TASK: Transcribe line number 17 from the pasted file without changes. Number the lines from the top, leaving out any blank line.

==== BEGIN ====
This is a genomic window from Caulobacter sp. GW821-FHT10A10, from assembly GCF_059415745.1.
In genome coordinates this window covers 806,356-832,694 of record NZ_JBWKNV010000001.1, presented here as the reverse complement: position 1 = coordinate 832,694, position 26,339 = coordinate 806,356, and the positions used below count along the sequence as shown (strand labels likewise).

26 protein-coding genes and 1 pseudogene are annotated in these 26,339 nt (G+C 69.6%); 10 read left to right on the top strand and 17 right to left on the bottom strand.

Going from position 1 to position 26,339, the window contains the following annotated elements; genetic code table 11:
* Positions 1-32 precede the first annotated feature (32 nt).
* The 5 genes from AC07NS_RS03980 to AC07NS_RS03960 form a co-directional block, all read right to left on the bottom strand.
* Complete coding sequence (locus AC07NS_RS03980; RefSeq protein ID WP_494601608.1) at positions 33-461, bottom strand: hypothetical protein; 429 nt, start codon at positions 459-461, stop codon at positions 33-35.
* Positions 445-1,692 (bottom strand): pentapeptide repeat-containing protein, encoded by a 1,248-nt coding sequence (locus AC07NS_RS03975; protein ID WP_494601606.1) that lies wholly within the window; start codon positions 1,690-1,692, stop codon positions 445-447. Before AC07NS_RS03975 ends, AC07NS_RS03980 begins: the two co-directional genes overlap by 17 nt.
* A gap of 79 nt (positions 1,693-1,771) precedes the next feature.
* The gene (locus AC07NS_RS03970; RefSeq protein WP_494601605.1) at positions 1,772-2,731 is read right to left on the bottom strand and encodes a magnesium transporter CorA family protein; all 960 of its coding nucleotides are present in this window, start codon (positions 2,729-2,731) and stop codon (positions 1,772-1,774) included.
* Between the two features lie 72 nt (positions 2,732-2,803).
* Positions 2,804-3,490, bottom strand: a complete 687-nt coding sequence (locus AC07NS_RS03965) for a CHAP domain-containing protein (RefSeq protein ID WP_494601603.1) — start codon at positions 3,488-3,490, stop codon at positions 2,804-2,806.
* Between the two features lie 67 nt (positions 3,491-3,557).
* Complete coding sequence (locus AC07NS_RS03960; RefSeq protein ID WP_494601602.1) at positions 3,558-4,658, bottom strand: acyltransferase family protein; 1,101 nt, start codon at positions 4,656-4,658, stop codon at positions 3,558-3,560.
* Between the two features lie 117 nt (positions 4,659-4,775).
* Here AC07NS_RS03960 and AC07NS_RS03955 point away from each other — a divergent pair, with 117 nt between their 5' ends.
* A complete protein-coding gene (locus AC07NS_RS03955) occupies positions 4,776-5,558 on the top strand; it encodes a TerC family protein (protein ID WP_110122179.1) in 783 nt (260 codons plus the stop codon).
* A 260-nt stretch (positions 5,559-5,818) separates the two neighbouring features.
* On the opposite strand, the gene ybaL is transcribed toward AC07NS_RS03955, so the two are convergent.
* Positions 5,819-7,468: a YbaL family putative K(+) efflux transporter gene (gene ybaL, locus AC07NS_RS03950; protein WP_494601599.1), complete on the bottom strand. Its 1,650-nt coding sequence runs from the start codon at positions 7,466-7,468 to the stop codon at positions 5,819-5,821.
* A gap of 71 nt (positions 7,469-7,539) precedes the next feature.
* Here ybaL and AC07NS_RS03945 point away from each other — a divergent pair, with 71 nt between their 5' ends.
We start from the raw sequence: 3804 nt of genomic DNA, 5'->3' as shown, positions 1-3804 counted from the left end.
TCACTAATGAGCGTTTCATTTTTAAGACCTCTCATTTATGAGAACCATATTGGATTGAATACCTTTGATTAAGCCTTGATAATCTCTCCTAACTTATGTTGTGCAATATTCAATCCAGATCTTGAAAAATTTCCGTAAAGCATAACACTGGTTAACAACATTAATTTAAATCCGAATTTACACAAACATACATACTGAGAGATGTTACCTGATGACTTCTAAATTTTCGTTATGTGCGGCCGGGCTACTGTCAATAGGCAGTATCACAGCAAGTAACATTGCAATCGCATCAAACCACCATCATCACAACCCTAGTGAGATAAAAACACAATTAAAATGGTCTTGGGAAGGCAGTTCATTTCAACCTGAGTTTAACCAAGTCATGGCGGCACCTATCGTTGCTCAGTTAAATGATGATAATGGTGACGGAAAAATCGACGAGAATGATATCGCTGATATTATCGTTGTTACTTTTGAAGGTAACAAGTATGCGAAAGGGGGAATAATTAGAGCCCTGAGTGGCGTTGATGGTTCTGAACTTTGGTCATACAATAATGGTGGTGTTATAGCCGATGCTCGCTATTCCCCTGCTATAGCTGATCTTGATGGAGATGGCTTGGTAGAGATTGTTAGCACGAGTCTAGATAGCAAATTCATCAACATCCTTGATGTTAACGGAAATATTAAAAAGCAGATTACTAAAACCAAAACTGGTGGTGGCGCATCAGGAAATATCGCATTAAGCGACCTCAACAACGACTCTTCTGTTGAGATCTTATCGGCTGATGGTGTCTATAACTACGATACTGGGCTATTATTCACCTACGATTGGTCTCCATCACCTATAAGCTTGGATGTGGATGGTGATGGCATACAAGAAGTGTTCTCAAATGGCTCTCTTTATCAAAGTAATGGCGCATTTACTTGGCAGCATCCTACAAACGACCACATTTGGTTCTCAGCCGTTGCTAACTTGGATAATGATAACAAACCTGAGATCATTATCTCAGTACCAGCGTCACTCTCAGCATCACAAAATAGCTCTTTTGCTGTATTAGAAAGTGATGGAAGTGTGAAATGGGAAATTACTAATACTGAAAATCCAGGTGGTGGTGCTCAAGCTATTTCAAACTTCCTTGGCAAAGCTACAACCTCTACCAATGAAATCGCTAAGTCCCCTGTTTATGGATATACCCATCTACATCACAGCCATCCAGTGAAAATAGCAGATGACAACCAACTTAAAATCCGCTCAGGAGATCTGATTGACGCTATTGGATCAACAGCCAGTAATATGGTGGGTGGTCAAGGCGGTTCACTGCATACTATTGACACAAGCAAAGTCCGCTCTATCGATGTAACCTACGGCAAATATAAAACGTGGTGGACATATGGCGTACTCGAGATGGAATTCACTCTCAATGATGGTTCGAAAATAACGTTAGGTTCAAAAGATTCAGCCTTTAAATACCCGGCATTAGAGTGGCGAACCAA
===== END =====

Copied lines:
* A complete protein-coding gene (locus AC07NS_RS03955) occupies positions 4,776-5,558 on the top strand; it encodes a TerC family protein (protein ID WP_110122179.1) in 783 nt (260 codons plus the stop codon).